Today, May 23rd, Edward N. Lorenz, longtime professor of meteorology at MIT, would have turned 100. Widely recognized as the father of the modern theory of chaos, he profoundly altered the way we view the natural world.
Lorenz became interested in science at an early age. “As a boy I was always interested in doing things with numbers and was also fascinated by changes in the weather,” he later wrote. After receiving degrees in mathematics from Dartmouth in 1938, and Harvard in 1940, he enlisted in the U.S. Army Air Corps, where he served as a weather forecaster. After the war, he attended MIT, earning a doctorate in 1948 and joining the faculty of the meteorology department in 1953.
Working with a primitive computer in 1961, Lorenz was calculating numerical solutions to a set of twelve ordinary differential equations representing a reduction of the equations governing fluid convection in a box. He wanted to carry a particular integration further in time and so restarted the calculation at about the midpoint of his first run, using the previous numerical output as his starting state. On returning from a coffee break he found that the re-started solution had diverged greatly from the first run. At first suspecting a machine malfunction, he eventually realized that the problem lay in having rounded the initial condition from six to three significant figures. That one-part-in-a-thousand rounding error amplified rapidly and drove the new solution away from the old in a short time.
Lorenz went on to quantify the properties of such systems an express them in terms of the geometry of the attractor set of the equations. Chaotic systems are manifest as the fractal character of their “strange attractors”, as he christened them.
Systems like Lorenz’s original twelve equations and the simpler but nevertheless chaotic set of three equations he published in 1963, have the property that their predictability horizon smoothly goes to infinity as the initial perturbation vanishes. But by the end of the 1960s, Lorenz had demonstrated the existence of slightly more complex systems (in which many scales of motion interact) whose predictability horizon approaches a finite limit as the initial perturbation goes to zero. Such systems, while formally deterministic, are effectively indistinguishable from non-deterministic systems; the limit of vanishing initial perturbation is a singular one. History may well record that this discovery was the last nail in the coffin of Laplace’s clockwork universe.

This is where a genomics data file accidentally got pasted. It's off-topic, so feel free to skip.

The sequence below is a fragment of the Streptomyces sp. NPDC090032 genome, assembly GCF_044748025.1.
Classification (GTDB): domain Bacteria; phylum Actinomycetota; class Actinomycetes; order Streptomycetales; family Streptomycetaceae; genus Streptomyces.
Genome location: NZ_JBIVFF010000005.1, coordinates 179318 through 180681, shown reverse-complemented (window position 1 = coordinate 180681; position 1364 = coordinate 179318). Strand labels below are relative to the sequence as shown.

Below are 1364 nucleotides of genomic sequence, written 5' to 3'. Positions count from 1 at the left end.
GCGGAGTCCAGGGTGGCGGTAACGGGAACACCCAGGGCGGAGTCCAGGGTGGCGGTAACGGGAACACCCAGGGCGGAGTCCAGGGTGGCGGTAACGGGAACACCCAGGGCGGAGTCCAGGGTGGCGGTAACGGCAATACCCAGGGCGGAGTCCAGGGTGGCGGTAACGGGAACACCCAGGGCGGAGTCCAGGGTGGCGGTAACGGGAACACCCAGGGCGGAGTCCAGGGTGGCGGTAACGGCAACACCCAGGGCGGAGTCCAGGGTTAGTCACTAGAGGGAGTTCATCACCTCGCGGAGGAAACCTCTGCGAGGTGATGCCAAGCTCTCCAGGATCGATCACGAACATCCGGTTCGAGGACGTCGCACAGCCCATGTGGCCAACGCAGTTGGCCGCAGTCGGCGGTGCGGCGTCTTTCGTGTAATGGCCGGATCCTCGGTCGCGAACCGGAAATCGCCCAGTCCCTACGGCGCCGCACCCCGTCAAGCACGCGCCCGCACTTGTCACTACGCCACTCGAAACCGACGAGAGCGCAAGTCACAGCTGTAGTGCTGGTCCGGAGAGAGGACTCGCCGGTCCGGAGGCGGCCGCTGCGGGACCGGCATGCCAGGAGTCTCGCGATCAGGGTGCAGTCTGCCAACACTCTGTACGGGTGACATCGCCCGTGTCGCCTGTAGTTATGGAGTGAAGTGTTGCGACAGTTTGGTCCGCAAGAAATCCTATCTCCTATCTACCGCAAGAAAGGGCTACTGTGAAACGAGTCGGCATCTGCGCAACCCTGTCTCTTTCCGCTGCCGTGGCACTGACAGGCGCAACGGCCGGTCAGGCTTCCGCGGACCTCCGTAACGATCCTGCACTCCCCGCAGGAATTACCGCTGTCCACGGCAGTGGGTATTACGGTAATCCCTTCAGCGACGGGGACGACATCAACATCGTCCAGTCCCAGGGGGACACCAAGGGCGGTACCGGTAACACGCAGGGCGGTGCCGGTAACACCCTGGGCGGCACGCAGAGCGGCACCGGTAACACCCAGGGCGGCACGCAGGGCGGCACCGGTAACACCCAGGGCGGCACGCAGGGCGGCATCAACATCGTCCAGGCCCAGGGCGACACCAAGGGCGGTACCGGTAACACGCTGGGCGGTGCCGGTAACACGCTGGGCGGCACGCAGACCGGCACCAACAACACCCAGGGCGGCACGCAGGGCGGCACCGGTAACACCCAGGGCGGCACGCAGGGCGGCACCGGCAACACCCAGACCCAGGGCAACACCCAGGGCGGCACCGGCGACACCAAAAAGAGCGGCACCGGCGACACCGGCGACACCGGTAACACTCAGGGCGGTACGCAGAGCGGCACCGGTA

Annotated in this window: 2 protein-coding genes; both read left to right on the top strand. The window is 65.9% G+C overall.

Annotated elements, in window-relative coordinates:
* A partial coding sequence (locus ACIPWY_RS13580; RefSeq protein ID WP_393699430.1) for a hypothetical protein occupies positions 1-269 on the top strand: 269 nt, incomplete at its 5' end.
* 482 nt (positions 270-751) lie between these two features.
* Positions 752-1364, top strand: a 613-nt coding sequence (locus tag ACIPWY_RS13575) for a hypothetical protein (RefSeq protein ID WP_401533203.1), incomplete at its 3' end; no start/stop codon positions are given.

To casual acquaintances, Ed Lorenz was an almost painfully shy and retiring person, but his close friends and family can recount his enormous enthusiasm for outdoor activities such as cross-country skiing and mountain climbing. To all he was a consummate gentleman, modest to a fault, who showed great respect for his colleagues, friends and family.
Ed was not entirely immune to the philosophical implications of his work. In his 1993 popular account The Essence of Chaos, he muses on the problem of free will in a variation on Pascal’s Wager:
"We must wholeheartedly believe in free will. If free will is a reality, we shall have made the correct choice. If it is not, we shall still not have made an incorrect choice, because we shall not have made any choice at all, not having a free will to do so."
Note: A symposium dedicated to the work of Jule Charney and Edward Lorenz will take place February 1-2, 2018: "MIT on Chaos, Climate and Prediction: Celebrating the Legacy of Ed Lorenz and Jule Charney." Contact email@example.com requesting to be placed on the email list for notifications.
In 1991, Lorenz was awarded the Kyoto Prize for "Outstanding Contribution to Earth Science and Mathematical Science by the Development of Theoretical Basis of Numerical Study in Meteorology and the Discovery of Deterministic Chaos." A Scientist by Choice, his text for the associated Commemorative Lecture, weaves autobiography with personal reflections on chaos.
The Lorenz Center in the Department of Earth, Atmospheric and Planetary Sciences (EAPS) at MIT, is a climate think tank devoted to fundamental inquiry. Emphasizing curiosity-driven research, the Center fosters creative approaches to learning how climate works. Named for their late colleague, It is co-directed by EAPS professors Kerry Emanuel and Daniel Rothman.